National Psoriasis Foundation Biosimilar Statement: Frequently Asked Questions

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What are biosimilars? Are they generic versions of biologics?

Biologic drugs, or biologics, are protein-based drugs derived from living cells cultured in a laboratory. They are given by injection or intravenous (IV) infusion and target specific parts of the immune system. Biosimilars are treatments that are very similar to an already approved biologic drug. However, biosimilars are not generic versions of biologics because there's no way to precisely copy a drug made from living cells.

Why did the National Psoriasis Foundation develop a biosimilar position statement?

National Psoriasis Foundation (NPF) believes the doctor-patient relationship should be at the center of all treatment decisions for psoriasis and psoriatic arthritis. The NPF Medical Board developed the biosimilar statement to guide health insurance companies, government agencies, lawmakers, the pharmaceutical industry and the patient community. As we encourage the development of new, safe and effective treatment options, we want to ensure that the treatment decisions remain between doctors and patients, not the pharmacy.

What are the key provisions of the statement?

To keep the patient-provider relationship at the center of all treatment planning, the statement acknowledges that:

  1. the biosimilar has been designated by the Food and Drug Administration as interchangeable with the prescribed biologic for the specified indicated use;
  2. the biosimilar has a unique nonproprietary name to eliminate confusion, to allow providers to accurately track the therapeutic agent in a patient's permanent record, and to allow for the collection of adverse event information;
  3. the biosimilar product follows the same route of administration and dosage form as the reference product;
  4. the pharmacist notifies the prescriber in writing or electronic communication of the intention to substitute within 48 hours of the substitution;
  5. the prescribing physician has not indicated the patient must be treated with the prescribed biologic (via instruction to the pharmacist to dispense as written);
  6. the patient (or patient's authorized representative) must be informed and educated about a biosimilar substitution at the point of sale; and
  7. upon notification of a substitution, the pharmacy and the prescribing physician are to retain a permanent record inthe patient's medical record of the biosimilar substitution.

Could a pharmacist switch my medication from what my physician prescribed?

Substitutions may be made by pharmacists or health insurance companies under some circumstances without consulting you or your doctor. While biologic products are regulated by the federal government, each state has its own laws to regulate drug and biologic substitution.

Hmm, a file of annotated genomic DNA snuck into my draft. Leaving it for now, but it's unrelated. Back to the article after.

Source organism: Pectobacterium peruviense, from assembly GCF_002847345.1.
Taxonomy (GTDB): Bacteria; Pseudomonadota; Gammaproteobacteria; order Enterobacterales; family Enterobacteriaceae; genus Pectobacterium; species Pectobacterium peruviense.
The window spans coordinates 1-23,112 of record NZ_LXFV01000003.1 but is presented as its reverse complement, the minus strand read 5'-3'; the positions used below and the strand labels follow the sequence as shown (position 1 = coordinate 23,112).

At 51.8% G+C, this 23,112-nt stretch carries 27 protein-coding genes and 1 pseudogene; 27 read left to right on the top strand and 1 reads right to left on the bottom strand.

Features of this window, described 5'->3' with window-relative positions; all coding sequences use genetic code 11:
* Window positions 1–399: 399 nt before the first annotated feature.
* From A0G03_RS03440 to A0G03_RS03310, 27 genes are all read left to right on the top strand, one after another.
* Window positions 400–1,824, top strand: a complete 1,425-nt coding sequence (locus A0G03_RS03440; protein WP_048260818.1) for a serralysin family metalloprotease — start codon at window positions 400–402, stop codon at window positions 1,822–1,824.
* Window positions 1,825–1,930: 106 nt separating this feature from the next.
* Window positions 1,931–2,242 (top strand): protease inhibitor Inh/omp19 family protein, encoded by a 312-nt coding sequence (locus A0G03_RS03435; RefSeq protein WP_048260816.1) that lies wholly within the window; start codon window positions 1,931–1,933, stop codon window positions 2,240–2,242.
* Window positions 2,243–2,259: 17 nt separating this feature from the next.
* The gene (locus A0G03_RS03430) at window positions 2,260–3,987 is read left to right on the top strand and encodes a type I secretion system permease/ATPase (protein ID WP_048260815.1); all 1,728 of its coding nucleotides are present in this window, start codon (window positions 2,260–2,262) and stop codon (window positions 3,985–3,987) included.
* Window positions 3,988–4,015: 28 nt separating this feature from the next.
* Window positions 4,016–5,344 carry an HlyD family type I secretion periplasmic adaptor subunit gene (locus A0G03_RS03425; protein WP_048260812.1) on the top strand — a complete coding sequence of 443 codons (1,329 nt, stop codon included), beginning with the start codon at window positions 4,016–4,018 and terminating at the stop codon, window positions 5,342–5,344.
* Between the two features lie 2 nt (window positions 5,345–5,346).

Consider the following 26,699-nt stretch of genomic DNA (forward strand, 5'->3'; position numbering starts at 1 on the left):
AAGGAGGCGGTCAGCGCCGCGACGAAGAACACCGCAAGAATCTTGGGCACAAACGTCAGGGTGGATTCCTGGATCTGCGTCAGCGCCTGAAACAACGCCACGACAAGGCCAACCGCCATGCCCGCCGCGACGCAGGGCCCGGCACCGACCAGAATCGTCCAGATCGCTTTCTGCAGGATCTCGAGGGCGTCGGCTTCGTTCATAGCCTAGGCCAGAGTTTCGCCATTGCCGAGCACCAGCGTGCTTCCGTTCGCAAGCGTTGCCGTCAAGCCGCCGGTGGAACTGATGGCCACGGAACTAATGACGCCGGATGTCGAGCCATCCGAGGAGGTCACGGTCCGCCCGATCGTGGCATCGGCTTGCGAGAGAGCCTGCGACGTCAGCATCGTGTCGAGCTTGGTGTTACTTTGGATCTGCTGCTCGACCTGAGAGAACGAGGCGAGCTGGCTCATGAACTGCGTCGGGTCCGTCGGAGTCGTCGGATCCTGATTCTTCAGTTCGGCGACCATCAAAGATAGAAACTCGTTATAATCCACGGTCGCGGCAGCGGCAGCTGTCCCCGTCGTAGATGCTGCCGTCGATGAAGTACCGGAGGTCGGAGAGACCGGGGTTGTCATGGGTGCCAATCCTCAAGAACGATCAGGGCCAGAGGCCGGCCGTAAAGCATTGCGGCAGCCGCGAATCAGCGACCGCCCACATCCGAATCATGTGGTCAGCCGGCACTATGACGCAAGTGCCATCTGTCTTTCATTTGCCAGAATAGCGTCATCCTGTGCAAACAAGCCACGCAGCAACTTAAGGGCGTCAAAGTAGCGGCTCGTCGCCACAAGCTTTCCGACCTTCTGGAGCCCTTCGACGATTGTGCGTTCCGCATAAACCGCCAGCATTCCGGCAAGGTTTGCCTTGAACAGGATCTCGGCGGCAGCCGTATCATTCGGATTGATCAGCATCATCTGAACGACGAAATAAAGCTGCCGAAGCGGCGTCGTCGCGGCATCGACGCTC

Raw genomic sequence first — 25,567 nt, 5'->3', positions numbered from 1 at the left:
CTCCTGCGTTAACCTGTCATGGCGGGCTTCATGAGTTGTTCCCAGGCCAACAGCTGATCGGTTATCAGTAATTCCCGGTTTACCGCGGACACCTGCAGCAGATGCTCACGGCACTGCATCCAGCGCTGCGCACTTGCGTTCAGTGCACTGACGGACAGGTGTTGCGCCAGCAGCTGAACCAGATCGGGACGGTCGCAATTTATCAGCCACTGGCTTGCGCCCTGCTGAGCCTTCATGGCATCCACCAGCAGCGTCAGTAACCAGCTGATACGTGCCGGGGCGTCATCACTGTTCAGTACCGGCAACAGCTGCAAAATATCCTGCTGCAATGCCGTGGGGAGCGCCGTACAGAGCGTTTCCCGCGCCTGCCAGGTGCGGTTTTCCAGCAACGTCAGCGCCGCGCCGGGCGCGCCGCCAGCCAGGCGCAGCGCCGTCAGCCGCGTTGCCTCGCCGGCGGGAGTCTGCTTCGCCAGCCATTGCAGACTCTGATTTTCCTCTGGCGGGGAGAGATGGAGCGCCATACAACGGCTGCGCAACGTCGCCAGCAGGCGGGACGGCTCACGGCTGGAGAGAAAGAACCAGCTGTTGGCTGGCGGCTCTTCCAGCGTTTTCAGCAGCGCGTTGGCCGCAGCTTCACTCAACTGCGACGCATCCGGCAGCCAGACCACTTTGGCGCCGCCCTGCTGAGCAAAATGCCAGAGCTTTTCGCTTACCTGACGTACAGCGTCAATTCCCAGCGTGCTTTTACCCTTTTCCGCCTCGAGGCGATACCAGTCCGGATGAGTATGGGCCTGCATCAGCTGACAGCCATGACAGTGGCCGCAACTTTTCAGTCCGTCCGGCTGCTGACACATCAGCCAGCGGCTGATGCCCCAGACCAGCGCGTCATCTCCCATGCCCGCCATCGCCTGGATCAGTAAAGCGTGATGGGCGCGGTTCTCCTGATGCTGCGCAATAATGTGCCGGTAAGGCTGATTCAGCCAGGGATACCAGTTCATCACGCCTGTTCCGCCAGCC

Biosimilars sound like a promising new treatment option for my psoriasis and psoriatic arthritis, do you agree?

NPF welcomes new treatment options that will have a positive impact for patients. It's anticipated that biosimilars may bring drug costs down. We encourage the development of biosimilars, but want to be sure that insurers and other payers do not have the final word on who receives biosimilars versus biologics, especially in cases where the prescribed biologic might be the more appropriate treatment.

How do I know the NPF has not just developed this position to please industry partners?

The NPF works to dramatically improve the health of individuals living with psoriatic disease. We are eager and willing to partner with any organization or entity that shares a commitment to that mission. NPF works closely and productively with a broad range of health care stakeholders including health insurance companies, medical societies, pharmacy benefit managers, pharmaceutical firms, and health care professionals to help improve the lives of psoriatic disease patients. We firmly believe that co-operation between all health care stakeholders is key to achieving our goals and we take our role as representatives of patients very seriously and we are aware of, and vigilant about, potential conflicts of interest.

What is the National Psoriasis Foundation doing to address the burden of high out-of-pocket costs?

NPF works to make treatments affordable and accessible to patients through several efforts. We educate individuals and providers about treatment assistance programs that can reduce the costs of these medications through our Navigation Center. These programs and resources often significantly reduce the out-of-pocket costs for treatments. We also actively engage policymakers at the state and federal level to encourage solutions be implemented to improve access to therapies. At the federal level, we urge congress to support access to care with the Patients' Access to Treatments Act (PATA). PATA would protect access to vital treatments by lowering out-of-pocket costs for specialty drugs, such as biologics, in commercial health plans. Learn more about this legislation » At the state level, we work in coalition to advance legislation and regulatory reform which would address high co-insurances and out of pocket costs. Furthermore we encourage states to adopt legislation that would encourage insurers to offer plans with more affordable co-pays across an entire formulary.